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John Hesketh (1868-1917)
1918 Obituary 
JOHN HESKETH, the second son of a cadet branch of the Heskeths of Rufford, Lancashire, was born at Lytham in 1868.
At the age of 14 he entered the railway telegraphic service and commenced what was to prove his hobby and life's work. Within the period that most youths take to master the Morse code he was a sufficiently skilled operator to warrant appointment as telegraphist by the British Post Office. His telegraphic services were spent in the Newcastle-on-Tyne operating room.
In those early days technical colleges and classes were unknown, but the young telegraph enthusiast collected around him a few kindred spirits from amongst the Newcastle-on-Tyne telegraphists and, securing as lecturer Mr. A. W. Heaviside, then a superintending engineer in the service of the British Post Office, started what was undoubtedly the first post-office engineering class in the Tyneside district. His natural ability being speedily recognized by Heaviside, he was transferred to the engineering branch of the Post Office service.
Leaving the telegraphic service for a period about the year 1892, he took up the position of Borough Electrical Engineer to the Blackpool Corporation. The service was remodelled and improved, loads adjusted and economies effected, such as won speedy recognition from the Council.
In 1896 he accepted the post of Electrical Engineer to the Government of Queensland, and with characteristic energy he started to reorganize the telegraph and telephone service of that State.
In 1904-5 he was deputed to visit America and Europe in the interests of the telegraphic services, and whilst in St. Louis acted as Australia's representative at the International Electrical Congress at the Exposition held there. At the conclusion of the Congress he visited the most important cities of the United States of America, Great Britain, and the Continent of Europe, investigating in each the problems of his profession, and culling with remarkable prescience such developments as were to promote the efficiencies of the Australian services. His report was printed by Order of Parliament, and the views expressed regarding the lines upon which the development of the service might be expected have been closely fulfilled.
In 1906, the year following his return from this tour of inspection and investigation, he was appointed Chief Electrical Engineer to the Commonwealth, and thereafter, as a result, notwithstanding many hindrances of both a political and financial nature, the telegraph and telephone service of the Commonwealth has kept as nearly as possible in line with the best and most economical practice in England and America.
One of the first and greatest reforms urged was the abolition of the old and very unjust flat rate, and the introduction of measured service for telephone calls. Mr. Hesketh early recognized the merits of the common battery system, and one of his first acts on taking up the position of technical adviser to the Postmaster-General's Department was to prepare specifications for the introduction of this system into Australia. He inaugurated telephone development studies, without which economy in the location and lay-out of an exchange is impossible. He resuscitated the Wheatstone fast-speed system of telegraph working between the capital cities, which, though introduced into Australia many years earlier, had lain dormant, pending a proper organization of the traffic.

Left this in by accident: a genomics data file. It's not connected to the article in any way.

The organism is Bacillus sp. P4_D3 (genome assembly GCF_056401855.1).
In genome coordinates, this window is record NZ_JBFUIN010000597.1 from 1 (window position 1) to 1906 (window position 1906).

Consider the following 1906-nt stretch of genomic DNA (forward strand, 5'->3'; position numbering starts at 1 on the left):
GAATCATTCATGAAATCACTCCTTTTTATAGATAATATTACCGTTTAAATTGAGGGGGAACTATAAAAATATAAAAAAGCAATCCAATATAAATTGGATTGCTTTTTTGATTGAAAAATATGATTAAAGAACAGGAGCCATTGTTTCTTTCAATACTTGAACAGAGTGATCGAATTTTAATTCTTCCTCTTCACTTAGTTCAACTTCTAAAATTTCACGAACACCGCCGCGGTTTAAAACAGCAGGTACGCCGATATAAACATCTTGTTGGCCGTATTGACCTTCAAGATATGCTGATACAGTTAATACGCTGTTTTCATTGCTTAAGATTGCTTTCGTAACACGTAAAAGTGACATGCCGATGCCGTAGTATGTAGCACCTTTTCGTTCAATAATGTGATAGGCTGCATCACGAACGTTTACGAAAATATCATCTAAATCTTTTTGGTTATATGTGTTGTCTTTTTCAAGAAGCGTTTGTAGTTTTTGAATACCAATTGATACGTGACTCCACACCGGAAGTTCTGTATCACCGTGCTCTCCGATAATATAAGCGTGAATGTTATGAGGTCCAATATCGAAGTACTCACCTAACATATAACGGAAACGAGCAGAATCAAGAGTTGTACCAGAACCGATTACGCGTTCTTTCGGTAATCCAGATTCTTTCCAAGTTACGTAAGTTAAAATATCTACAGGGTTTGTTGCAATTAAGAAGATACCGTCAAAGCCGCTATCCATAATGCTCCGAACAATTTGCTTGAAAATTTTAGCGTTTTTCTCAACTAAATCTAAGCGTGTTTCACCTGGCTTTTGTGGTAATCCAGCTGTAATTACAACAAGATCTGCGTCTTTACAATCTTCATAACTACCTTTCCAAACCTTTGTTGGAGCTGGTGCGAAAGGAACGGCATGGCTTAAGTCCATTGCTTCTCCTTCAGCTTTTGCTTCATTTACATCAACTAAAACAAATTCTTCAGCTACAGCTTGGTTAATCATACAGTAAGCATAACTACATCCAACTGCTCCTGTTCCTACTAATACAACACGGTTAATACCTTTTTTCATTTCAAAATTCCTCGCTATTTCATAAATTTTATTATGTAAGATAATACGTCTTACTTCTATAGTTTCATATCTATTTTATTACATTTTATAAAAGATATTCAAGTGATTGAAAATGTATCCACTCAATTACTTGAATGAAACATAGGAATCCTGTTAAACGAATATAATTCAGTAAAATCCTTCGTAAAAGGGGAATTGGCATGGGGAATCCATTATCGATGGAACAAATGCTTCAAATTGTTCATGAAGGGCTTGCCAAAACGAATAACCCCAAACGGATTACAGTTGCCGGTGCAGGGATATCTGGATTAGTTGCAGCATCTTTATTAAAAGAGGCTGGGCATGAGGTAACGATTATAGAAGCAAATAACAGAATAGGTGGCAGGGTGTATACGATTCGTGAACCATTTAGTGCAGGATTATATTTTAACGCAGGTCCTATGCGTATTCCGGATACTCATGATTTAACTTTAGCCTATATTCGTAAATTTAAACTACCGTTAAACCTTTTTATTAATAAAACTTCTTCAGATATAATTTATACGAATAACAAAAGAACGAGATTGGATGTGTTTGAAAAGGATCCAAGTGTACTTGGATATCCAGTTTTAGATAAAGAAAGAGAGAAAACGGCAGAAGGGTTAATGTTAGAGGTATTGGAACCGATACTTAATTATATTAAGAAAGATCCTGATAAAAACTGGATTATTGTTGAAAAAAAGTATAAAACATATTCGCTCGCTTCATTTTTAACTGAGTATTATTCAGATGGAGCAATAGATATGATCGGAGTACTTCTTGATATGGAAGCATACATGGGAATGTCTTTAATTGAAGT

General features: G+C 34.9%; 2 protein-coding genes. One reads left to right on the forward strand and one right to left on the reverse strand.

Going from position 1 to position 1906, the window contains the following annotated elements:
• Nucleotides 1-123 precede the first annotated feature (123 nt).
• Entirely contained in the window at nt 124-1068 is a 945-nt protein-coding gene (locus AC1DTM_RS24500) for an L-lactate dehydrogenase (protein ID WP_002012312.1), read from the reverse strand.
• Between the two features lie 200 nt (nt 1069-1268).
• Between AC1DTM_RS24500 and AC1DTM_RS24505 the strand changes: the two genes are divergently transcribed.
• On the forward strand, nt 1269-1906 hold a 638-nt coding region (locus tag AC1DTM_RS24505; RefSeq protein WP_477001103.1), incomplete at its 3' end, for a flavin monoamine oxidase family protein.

He devoted special attention to the safe working and prevention of inductive interference between the lines of the Postmaster-General and those of electric lighting undertakers, and in 1909 acted as Chairman of the Melbourne Conference of Electrical Engineers, at which rules were drawn up for the protection of the Postmaster-General's plant, and regulating the lines of development of each class of service.
In 1911-12 a further visit was paid to America, England, and the chief cities of the Continent. Rapid developments were taking place on both the telephone and telegraph sides. In the former field the "battle of the automatics" was raging, whilst in the latter the whole trend of progress was in the direction of printing telegraph systems. He recommended the early extension of automatic systems in Australia, and it is of interest to record that the first public automatic exchange was opened in Australia (Geelong) within a month or two of the opening of the first automatic exchange by the British Post Office (Epsom). His strong faith in "automatics" has been fully justified by results, and it may be stated that, having regard to the number and size of its exchanges, Australia has a greater proportion of automatics than that of any country in the world, America not excepted. Telegraphically Mr. Hesketh recommended the Creed system to handle the traffic between the Eastern and Western States, and one of his last important recommendations was to equip the inter-capital lines to the Northern States with the latest and most promising multiplex printing system.
In 1915, in collaboration with two other of the principal officers of the Postmaster-General's Department, he inquired into the financial basis of the telegraph and telephone services, and, as a result, recommendations were made to alter the rates for telephone and trunkline calls. His early opposition to single-wire telephones, his advocacy of placing telephone cables underground, his expert assistance during the conduct of the various Arbitration Court cases, and the precise statistical information collected throughout his professional career, all combined to promote efficiency and economy in the Post Office engineering services of the Commonwealth.
He was elected an Associate of the Institution in 1890 and a Member in 1895. He served as local Honorary Secretary and Treasurer for Queensland from 1903 to 1906, and as Local Honorary Secretary and Treasurer for Victoria from 1906 until his death.